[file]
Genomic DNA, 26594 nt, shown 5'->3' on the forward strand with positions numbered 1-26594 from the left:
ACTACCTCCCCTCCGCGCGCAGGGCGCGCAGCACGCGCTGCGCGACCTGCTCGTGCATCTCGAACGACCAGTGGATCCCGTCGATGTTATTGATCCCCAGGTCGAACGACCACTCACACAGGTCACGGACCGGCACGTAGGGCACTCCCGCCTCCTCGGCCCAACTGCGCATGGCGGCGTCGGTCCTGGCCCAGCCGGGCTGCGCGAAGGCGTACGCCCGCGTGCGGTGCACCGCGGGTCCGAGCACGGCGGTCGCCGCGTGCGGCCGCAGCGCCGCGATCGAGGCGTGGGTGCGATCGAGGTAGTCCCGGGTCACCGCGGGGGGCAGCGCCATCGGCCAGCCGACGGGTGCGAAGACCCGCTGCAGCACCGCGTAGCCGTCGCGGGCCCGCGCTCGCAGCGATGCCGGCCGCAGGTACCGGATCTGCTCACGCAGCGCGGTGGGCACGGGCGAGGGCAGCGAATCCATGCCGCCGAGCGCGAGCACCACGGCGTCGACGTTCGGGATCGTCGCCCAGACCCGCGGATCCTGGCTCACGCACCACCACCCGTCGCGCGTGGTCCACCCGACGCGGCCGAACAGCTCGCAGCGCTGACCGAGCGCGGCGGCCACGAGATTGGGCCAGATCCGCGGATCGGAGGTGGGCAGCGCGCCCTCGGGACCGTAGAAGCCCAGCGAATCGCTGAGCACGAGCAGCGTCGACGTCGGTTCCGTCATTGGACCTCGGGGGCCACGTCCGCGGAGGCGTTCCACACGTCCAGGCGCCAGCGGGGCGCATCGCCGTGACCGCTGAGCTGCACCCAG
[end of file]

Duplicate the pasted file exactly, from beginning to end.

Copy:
Genomic DNA, 26594 nt, shown 5'->3' on the forward strand with positions numbered 1-26594 from the left:
ACTACCTCCCCTCCGCGCGCAGGGCGCGCAGCACGCGCTGCGCGACCTGCTCGTGCATCTCGAACGACCAGTGGATCCCGTCGATGTTATTGATCCCCAGGTCGAACGACCACTCACACAGGTCACGGACCGGCACGTAGGGCACTCCCGCCTCCTCGGCCCAACTGCGCATGGCGGCGTCGGTCCTGGCCCAGCCGGGCTGCGCGAAGGCGTACGCCCGCGTGCGGTGCACCGCGGGTCCGAGCACGGCGGTCGCCGCGTGCGGCCGCAGCGCCGCGATCGAGGCGTGGGTGCGATCGAGGTAGTCCCGGGTCACCGCGGGGGGCAGCGCCATCGGCCAGCCGACGGGTGCGAAGACCCGCTGCAGCACCGCGTAGCCGTCGCGGGCCCGCGCTCGCAGCGATGCCGGCCGCAGGTACCGGATCTGCTCACGCAGCGCGGTGGGCACGGGCGAGGGCAGCGAATCCATGCCGCCGAGCGCGAGCACCACGGCGTCGACGTTCGGGATCGTCGCCCAGACCCGCGGATCCTGGCTCACGCACCACCACCCGTCGCGCGTGGTCCACCCGACGCGGCCGAACAGCTCGCAGCGCTGACCGAGCGCGGCGGCCACGAGATTGGGCCAGATCCGCGGATCGGAGGTGGGCAGCGCGCCCTCGGGACCGTAGAAGCCCAGCGAATCGCTGAGCACGAGCAGCGTCGACGTCGGTTCCGTCATTGGACCTCGGGGGCCACGTCCGCGGAGGCGTTCCACACGTCCAGGCGCCAGCGGGGCGCATCGCCGTGACCGCTGAGCTGCACCCAG